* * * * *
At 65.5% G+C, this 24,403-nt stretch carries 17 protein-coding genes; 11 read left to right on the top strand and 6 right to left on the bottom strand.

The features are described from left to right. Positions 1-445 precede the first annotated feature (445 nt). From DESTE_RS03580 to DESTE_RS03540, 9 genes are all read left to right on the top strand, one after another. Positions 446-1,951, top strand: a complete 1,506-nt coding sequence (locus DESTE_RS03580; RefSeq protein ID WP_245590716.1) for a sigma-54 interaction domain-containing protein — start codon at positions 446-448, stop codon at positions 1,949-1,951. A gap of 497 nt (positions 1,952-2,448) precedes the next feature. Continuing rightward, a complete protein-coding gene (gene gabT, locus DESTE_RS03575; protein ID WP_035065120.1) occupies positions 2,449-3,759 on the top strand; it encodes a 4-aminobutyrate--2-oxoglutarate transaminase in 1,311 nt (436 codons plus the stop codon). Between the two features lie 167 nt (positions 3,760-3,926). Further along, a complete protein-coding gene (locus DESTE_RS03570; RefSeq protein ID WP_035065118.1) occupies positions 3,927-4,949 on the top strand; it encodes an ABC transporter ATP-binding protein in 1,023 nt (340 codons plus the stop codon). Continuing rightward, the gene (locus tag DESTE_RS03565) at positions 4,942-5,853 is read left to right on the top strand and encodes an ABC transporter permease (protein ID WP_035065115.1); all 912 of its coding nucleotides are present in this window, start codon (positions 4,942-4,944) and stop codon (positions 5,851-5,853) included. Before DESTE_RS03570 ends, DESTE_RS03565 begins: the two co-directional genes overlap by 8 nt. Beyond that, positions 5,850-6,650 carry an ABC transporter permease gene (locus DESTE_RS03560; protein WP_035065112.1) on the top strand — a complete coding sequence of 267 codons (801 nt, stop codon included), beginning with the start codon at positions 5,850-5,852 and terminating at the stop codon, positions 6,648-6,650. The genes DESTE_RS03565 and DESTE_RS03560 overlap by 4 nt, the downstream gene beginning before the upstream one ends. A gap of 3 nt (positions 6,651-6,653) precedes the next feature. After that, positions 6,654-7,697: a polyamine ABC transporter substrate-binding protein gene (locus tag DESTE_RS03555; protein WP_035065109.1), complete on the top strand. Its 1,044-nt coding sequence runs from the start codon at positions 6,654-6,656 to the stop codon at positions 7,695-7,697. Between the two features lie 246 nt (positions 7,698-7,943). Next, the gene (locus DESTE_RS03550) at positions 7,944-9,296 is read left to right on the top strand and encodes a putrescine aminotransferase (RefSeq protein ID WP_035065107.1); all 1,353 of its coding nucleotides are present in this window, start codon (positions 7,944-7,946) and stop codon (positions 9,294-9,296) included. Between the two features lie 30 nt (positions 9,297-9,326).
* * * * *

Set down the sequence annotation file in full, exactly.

At 65.5% G+C, this 24,403-nt stretch carries 17 protein-coding genes; 11 read left to right on the top strand and 6 right to left on the bottom strand.

The features are described from left to right. Positions 1-445 precede the first annotated feature (445 nt). From DESTE_RS03580 to DESTE_RS03540, 9 genes are all read left to right on the top strand, one after another. Positions 446-1,951, top strand: a complete 1,506-nt coding sequence (locus DESTE_RS03580; RefSeq protein ID WP_245590716.1) for a sigma-54 interaction domain-containing protein — start codon at positions 446-448, stop codon at positions 1,949-1,951. A gap of 497 nt (positions 1,952-2,448) precedes the next feature. Continuing rightward, a complete protein-coding gene (gene gabT, locus DESTE_RS03575; protein ID WP_035065120.1) occupies positions 2,449-3,759 on the top strand; it encodes a 4-aminobutyrate--2-oxoglutarate transaminase in 1,311 nt (436 codons plus the stop codon). Between the two features lie 167 nt (positions 3,760-3,926). Further along, a complete protein-coding gene (locus DESTE_RS03570; RefSeq protein ID WP_035065118.1) occupies positions 3,927-4,949 on the top strand; it encodes an ABC transporter ATP-binding protein in 1,023 nt (340 codons plus the stop codon). Continuing rightward, the gene (locus tag DESTE_RS03565) at positions 4,942-5,853 is read left to right on the top strand and encodes an ABC transporter permease (protein ID WP_035065115.1); all 912 of its coding nucleotides are present in this window, start codon (positions 4,942-4,944) and stop codon (positions 5,851-5,853) included. Before DESTE_RS03570 ends, DESTE_RS03565 begins: the two co-directional genes overlap by 8 nt. Beyond that, positions 5,850-6,650 carry an ABC transporter permease gene (locus DESTE_RS03560; protein WP_035065112.1) on the top strand — a complete coding sequence of 267 codons (801 nt, stop codon included), beginning with the start codon at positions 5,850-5,852 and terminating at the stop codon, positions 6,648-6,650. The genes DESTE_RS03565 and DESTE_RS03560 overlap by 4 nt, the downstream gene beginning before the upstream one ends. A gap of 3 nt (positions 6,651-6,653) precedes the next feature. After that, positions 6,654-7,697: a polyamine ABC transporter substrate-binding protein gene (locus tag DESTE_RS03555; protein WP_035065109.1), complete on the top strand. Its 1,044-nt coding sequence runs from the start codon at positions 6,654-6,656 to the stop codon at positions 7,695-7,697. Between the two features lie 246 nt (positions 7,698-7,943). Next, the gene (locus DESTE_RS03550) at positions 7,944-9,296 is read left to right on the top strand and encodes a putrescine aminotransferase (RefSeq protein ID WP_035065107.1); all 1,353 of its coding nucleotides are present in this window, start codon (positions 7,944-7,946) and stop codon (positions 9,294-9,296) included. Between the two features lie 30 nt (positions 9,297-9,326).